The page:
4 bedroom end of terrace house for sale Burnaby Street, London ??1,850,000 Extraordinary Freehold property located in Chelsea, SW10. The property reflects the wonderful style of its previous owner, acclaimed photographer and designer, Henry Wilson. His love of India is reflected throughout and its impossible not to be in awe with each room seeming to be more memorable than the last. Currently arranged as two flats, the property offers the opportunity for an incoming purchaser to convert to one house (subject to planning) . The accommodation on the upper floors comprises reception room with bay window, kitchen, three double bedrooms, generous landing area, bathroom, separate w/c, roof terrace and walled garden. The flat on the lower floor has reception room, double bedroom, bathroom and kitchen with access to patio area. Burnaby Street is located in the Lots Village conservation area and is on the doorstep of the stunning Chelsea Waterfront development which will bring new, exciting amenities to the area. Both Imperial Wharf and Fulham Broadway are within walking distance as well as excellent bus routes on the Kings Road and Fulham Road.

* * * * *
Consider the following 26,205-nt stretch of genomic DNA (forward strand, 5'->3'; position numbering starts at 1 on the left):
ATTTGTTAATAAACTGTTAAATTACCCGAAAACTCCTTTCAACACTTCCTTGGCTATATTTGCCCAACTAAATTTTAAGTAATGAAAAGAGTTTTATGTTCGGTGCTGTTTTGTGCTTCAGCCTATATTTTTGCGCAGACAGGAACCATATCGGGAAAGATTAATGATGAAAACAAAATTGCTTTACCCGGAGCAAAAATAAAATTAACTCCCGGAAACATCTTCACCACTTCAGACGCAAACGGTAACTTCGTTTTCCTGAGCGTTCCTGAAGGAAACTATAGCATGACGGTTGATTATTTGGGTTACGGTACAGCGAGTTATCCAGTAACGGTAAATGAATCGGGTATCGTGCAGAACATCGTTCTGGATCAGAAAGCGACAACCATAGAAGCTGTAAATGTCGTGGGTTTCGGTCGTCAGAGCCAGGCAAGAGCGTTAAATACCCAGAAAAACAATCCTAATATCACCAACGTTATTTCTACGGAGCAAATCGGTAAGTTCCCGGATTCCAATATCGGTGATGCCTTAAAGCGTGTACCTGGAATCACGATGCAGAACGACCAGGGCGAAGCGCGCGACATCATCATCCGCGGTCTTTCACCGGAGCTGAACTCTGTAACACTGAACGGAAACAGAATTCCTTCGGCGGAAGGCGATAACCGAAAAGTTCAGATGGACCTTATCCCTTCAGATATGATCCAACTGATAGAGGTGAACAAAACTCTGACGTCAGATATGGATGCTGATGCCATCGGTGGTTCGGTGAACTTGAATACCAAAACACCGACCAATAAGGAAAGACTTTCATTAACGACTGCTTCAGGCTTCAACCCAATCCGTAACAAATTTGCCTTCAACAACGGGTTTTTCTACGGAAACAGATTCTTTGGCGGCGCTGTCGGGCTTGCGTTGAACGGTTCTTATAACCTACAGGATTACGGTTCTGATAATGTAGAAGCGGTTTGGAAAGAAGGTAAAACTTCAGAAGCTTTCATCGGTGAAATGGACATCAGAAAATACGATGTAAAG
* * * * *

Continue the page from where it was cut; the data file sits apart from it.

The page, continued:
(Picture: Martin and Co – Chelsea)
    4 bedroom end of terrace house for sale Burnaby Street, London ??1,850,000 Extraordinary Freehold property located in Chelsea, SW10. The property reflects the wonderful style of its previous owner, acclaimed photographer and designer, Henry Wilson. His love of India is reflected throughout and its impossible not to be in awe with each room seeming to be more memorable than the last. Currently arranged as two flats, the property offers the opportunity for an incoming purchaser to convert to one house (subject to planning) . The accommodation on the upper floors comprises reception room with bay window, kitchen, three double bedrooms, generous landing area, bathroom, separate w/c, roof terrace and walled garden. The flat on the lower floor has reception room, double bedroom, bathroom and kitchen with access to patio area. Burnaby Street is located in the Lots Village conservation area and is on the doorstep of the stunning Chelsea Waterfront development which will bring new, exciting amenities to the area. Both Imperial Wharf and Fulham Broadway are within walking distance as well as excellent bus routes on the Kings Road and Fulham Road.
    (Picture: Martin and Co – Chelsea)